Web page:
5. Dave says:

    There isn’t a lobster on the planet worth $90. Please tell me that price is an exaggeration.

  6. Jim Ray says:

    It all comes down to language. There’s no phonetic difference between ‘r’ and ‘l’ in spoken Japanse and the word ‘lobster’ has both. Coincidence? I don’t think so.

  7. Jason says:

    Great question. “Rats of the ocean” – LOL.

  8. ian says:

    On my next visit to Morton’s I am going to demand “Ocean Rat”.

  9. Snow says:

    off-topic: best lobster i ever had was in St. st. Maarten….the place to go fishing in the day, and a restaurant at night.

    20 bucks. cut in half and put on the grill right from the ocean.

    proof that god is not a lobster.

  10. There are a few factors that are probably in play here:

    If the tails are frozen, not fresh, that’s a major difference. Fresh lobster usually come via air daily, while frozen come via truck/mail. Since you’re on the west coast, Maine lobster would be especially expensive fresh.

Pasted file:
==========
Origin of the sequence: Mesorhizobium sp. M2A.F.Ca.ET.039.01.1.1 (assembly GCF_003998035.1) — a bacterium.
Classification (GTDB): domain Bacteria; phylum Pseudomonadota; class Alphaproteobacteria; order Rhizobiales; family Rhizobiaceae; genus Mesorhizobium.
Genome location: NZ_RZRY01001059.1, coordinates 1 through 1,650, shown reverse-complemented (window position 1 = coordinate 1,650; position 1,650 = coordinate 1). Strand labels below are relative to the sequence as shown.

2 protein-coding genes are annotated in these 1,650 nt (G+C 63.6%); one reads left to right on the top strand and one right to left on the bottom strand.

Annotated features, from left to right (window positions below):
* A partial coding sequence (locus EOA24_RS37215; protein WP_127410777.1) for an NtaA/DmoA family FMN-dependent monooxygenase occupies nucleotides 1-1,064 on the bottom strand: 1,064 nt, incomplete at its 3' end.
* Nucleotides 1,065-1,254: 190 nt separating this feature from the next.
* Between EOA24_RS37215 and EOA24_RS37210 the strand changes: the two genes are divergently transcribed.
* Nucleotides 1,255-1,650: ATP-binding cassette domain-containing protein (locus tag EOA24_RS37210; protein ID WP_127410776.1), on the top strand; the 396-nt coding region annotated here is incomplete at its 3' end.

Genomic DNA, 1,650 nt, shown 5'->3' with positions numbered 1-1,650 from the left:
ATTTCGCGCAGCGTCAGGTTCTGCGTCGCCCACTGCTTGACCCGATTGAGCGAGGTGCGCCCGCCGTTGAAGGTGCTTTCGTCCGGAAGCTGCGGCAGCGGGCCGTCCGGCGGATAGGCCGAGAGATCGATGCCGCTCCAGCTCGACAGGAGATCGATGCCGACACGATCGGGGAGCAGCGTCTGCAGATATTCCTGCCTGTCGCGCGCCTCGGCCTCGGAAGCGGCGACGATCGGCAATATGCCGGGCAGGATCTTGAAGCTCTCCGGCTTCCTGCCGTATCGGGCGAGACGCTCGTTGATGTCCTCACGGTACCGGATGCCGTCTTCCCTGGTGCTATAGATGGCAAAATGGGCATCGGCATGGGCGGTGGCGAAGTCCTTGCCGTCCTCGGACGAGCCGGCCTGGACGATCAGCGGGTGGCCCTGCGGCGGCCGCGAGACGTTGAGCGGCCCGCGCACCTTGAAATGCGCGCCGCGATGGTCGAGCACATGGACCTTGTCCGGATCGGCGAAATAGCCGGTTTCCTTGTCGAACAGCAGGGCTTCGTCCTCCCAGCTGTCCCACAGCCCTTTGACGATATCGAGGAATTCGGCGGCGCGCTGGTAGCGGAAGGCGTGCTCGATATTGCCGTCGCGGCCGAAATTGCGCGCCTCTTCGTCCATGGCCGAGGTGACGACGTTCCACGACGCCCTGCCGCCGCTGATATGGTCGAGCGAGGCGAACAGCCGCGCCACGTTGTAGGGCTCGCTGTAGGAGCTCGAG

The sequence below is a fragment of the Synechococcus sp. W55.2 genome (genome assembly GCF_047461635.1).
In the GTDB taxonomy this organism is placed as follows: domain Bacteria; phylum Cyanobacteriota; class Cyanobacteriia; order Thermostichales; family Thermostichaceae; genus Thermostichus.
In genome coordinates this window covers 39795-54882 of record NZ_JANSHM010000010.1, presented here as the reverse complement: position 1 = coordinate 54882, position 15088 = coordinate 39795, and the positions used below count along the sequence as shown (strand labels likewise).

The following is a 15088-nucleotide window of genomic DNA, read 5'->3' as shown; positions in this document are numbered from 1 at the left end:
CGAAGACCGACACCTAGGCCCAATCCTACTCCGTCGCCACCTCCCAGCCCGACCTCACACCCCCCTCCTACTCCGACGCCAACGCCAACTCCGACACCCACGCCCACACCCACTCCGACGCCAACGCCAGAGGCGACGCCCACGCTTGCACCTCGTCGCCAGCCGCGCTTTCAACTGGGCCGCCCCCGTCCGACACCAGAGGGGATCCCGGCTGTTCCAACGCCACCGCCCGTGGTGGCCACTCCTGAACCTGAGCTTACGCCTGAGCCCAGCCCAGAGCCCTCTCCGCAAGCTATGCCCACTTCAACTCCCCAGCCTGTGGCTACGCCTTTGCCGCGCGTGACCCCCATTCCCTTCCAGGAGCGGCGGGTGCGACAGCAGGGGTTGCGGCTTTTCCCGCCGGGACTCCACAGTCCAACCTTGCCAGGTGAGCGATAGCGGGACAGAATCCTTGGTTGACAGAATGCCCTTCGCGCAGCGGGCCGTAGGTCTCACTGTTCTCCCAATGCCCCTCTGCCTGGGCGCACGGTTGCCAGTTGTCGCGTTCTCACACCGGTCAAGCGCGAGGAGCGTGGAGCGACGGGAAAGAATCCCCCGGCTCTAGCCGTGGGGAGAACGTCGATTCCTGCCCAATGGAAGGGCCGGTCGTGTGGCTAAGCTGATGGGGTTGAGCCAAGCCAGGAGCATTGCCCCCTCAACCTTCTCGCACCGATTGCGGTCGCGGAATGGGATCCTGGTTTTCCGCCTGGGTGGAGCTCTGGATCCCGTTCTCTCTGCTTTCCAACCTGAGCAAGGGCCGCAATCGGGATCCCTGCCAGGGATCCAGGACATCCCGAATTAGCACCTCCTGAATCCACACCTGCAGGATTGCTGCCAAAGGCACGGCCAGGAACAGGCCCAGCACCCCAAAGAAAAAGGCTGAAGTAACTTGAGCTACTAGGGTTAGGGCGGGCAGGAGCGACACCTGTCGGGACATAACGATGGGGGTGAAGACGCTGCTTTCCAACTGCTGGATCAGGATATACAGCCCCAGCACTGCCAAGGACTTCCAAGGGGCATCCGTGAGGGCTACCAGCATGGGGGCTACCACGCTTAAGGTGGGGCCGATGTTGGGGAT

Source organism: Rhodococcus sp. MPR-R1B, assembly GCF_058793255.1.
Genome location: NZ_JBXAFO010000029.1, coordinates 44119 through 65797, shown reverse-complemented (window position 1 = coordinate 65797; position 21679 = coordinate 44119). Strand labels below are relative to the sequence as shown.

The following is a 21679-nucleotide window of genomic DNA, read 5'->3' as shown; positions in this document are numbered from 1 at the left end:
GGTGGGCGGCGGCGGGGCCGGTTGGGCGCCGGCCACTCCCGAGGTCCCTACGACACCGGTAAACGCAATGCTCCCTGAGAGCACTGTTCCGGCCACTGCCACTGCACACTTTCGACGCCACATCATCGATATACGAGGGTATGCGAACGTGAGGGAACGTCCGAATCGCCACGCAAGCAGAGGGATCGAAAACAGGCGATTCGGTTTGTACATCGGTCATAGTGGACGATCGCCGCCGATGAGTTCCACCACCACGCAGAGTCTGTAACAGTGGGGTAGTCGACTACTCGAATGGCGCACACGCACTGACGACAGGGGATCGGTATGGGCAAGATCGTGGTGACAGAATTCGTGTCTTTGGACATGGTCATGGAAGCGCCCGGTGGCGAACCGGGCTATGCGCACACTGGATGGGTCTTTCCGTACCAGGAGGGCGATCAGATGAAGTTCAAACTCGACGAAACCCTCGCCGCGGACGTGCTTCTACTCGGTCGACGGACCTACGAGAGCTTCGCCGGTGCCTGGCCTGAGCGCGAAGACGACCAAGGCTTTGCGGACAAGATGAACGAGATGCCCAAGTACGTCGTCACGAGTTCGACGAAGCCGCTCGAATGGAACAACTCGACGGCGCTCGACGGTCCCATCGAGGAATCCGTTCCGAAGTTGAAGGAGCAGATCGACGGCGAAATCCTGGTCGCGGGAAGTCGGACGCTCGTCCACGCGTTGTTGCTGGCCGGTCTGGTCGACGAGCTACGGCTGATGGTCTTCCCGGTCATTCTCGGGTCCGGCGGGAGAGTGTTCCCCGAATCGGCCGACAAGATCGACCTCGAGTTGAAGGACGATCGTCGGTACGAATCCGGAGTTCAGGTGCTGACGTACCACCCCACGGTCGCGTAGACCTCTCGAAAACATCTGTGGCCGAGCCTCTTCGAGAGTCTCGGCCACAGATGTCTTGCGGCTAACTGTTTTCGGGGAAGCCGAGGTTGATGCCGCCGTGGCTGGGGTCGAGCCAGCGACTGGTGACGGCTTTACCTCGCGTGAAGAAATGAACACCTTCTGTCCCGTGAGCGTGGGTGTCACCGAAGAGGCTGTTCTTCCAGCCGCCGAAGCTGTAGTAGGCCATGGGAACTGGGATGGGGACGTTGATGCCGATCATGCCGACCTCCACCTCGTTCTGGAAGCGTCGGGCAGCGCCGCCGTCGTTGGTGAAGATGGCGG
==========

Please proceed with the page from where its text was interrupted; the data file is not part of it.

Secondly, it might not have been Maine lobster. Maine lobster tail is the most expensive variety, and consequently most lobster tail comes from “rock lobster” rather than from clawed Maine lobster. Actually, there isn’t much meat in Maine lobster tail anyway, making it even more expensive per ounce.

    There are two major classes of rock lobster: warm water and cold water. Cold water lobster is much easier to cook and much more consistent, and usually comes from Australia or New Zealand, making it expensive (when fresh), or moderate (frozen). Warm water rock lobster comes from the Caribbean and is less consistent (maybe one in six or seven are bad), and those factors make it moderately-priced (when fresh) or less expensive (when frozen).